Home, Heart, and the World
  • Sunday, October 20, 2013

22 Pentecost

First reading and psalm: Jer. 31:27-34Ps. 119:97-104

Alternate: Gen. 32:22-31Ps. 1212 Tim. 3:14-4:5Luke 18:1-8

Returning from exile, the people are planted like seed by the provident hand of God. What had been plucked and broken, overthrown and destroyed, is now coming to life again, a new people prepared for a new covenant. No longer will the law live outside them, a code which they had broken again and again, but the law will reside within, for God will etch it into their soft hearts. Indeed, the new temple will be first and foremost the heart. Blessed are the pure in heart, for theirs is the kingdom of heaven (Jer. 31:27-34).

“Oh, how I love your law! All the day long it is in my mind” (Ps. 119:97). The mind is not far from the heart, for all meditation upon the law quietly forms one’s desires and affections. The law of love is the greatest of the laws, the summation of them all. How good and sweet it is to love God and go with God in love to all our neighbors. God says to this new people, “I have not sent you (in love) to two cities, or ten, or twenty, neither have I sent you to one nation as I once sent the prophets, but I send you into the world, and upon the sea, and into every city” (John Chysostrom, Hom. 15, 6.7). The nation, which is a light to all nations, becomes, in Christ, love to all nations. Christ, the fulfillment of every just law, is a living flame of love placed in the sanctuary of the believing heart. We are going home now in complete confidence that God is planting a new people. The law lives in the heart and the heart lives in all places.

Secure in God, we are not, however, without woe; we cannot quiet every question. All our believing is seasoned with a deep humility as we acknowledge that “we have striven with God and humans” (Gen. 32:28). If only, in this regard, Christians were more Jewish, more fully honest about the strangeness of life, the perplexities and riddles of divine providence. Without for one second receding from a full trust in all that Christ is, knowing that “we have striven with God” and ever shall until the close of our days, will keep the heart open to Christ’s daily visitation, and — let us be grateful — striving with God will make us often laugh at ourselves and the world.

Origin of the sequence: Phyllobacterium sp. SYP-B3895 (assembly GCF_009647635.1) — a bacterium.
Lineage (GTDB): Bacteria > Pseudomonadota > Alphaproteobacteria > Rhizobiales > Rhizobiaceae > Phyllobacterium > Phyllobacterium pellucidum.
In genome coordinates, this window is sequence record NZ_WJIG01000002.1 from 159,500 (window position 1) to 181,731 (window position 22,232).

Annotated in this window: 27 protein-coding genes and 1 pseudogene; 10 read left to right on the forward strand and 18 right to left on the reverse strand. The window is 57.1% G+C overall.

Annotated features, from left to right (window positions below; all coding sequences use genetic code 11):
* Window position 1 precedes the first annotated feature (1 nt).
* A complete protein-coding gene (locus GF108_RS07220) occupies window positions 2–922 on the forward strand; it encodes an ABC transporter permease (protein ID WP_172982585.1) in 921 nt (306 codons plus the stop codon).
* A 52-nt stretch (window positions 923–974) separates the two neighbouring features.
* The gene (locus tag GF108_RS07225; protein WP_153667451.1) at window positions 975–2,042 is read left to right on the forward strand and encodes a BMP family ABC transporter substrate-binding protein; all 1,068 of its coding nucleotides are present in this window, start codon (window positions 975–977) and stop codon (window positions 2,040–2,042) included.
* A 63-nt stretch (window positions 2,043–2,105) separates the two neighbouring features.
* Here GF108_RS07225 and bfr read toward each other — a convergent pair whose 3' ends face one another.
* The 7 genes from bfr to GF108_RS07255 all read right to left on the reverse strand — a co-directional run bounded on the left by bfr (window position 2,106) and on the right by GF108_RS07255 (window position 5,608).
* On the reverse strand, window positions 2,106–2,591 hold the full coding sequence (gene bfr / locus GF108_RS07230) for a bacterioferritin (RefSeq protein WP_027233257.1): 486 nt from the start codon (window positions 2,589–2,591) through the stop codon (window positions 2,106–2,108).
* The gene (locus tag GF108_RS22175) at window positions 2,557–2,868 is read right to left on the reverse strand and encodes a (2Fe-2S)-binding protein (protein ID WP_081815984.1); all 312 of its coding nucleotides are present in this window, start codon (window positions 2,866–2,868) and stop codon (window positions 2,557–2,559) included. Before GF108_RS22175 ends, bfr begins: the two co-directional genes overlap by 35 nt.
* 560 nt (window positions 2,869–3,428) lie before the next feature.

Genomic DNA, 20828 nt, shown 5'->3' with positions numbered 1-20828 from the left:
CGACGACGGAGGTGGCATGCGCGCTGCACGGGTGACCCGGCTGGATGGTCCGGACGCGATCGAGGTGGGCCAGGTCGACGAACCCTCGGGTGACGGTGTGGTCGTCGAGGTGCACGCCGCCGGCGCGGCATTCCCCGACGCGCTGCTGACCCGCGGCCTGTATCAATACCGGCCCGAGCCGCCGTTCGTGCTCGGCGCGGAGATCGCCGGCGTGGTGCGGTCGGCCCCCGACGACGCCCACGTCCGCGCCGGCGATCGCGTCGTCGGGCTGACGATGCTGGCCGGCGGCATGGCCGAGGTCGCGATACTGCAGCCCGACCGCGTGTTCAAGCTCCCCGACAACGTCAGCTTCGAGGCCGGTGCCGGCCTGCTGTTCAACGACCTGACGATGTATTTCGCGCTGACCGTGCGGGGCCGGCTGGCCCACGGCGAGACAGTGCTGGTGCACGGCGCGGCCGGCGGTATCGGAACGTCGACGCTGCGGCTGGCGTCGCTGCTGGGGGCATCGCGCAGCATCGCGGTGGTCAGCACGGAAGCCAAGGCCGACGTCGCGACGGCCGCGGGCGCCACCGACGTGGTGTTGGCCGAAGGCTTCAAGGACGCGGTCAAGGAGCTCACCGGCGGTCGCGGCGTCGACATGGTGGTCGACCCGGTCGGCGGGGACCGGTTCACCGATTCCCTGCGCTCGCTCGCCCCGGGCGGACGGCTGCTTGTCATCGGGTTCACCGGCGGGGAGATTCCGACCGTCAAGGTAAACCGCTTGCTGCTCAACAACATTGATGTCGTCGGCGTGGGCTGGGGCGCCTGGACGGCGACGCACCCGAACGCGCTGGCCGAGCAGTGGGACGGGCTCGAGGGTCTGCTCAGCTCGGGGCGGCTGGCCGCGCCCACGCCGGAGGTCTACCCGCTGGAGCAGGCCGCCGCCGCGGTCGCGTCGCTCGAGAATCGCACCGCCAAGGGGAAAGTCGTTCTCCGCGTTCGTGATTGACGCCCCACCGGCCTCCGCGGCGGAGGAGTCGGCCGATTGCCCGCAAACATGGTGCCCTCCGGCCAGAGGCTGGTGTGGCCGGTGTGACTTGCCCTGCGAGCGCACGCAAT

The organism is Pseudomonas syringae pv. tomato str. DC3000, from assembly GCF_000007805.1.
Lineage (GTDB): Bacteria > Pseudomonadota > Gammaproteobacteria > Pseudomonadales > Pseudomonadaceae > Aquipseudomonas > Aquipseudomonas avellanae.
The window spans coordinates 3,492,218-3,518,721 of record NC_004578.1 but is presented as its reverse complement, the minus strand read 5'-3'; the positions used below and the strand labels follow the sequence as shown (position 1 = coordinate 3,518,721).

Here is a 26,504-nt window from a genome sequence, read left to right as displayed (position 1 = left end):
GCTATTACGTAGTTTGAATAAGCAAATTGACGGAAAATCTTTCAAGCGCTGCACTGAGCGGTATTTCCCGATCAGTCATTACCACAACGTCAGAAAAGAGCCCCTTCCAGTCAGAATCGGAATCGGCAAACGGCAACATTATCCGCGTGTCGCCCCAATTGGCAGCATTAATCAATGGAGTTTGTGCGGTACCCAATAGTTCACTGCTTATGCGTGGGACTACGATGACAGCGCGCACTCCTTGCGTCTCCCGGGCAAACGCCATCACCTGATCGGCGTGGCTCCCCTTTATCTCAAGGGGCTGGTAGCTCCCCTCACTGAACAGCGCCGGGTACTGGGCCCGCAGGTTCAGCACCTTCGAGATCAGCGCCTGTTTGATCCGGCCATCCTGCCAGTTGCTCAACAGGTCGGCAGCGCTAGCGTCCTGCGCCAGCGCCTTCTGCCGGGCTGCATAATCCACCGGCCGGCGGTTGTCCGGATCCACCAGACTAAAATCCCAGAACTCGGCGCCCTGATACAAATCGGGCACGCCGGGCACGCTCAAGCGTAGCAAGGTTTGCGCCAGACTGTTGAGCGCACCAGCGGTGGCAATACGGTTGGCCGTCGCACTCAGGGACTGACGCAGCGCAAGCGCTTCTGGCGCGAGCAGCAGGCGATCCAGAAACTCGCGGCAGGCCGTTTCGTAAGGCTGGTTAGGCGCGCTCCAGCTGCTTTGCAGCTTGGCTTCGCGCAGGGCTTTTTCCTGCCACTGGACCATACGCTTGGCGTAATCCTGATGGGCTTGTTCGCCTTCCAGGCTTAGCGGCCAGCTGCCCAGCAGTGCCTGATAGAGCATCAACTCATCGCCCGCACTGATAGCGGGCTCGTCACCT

Part of our striving with God is our daily prayer. At home, Christ in the heart, the heart at home in all places, our prayer goes out to the ends of the earth. We pray and pray and wait. We complain and lament. We give thanks and offer praise. Jesus would have us, like the whining widow, beseeching night and day, as if to wear God down. Strange, is it not, for God knows what we need even before we ask? What are we doing when we pray? Praying, we look to God, and looking to God we expand our capacity to receive what God gives.

Help from a teacher: “We should understand that the Lord does not want to know our will, which he is incapable of ignoring, but rather he wants to exercise (expand) our desire in all our prayers so that we are able to receive what he is prepared to give” (Augustine, Ep. 130). Note this: we will never know with certainty what the Lord is prepared to give, and so our prayer is always striving with God.

It is good to be home, to have Christ in the heart, to love the world. It is good also to have very few answers.

Look It Up
Read Ps. 119:103. Divine condiments: word and honey.

Think About It
Faith is open.

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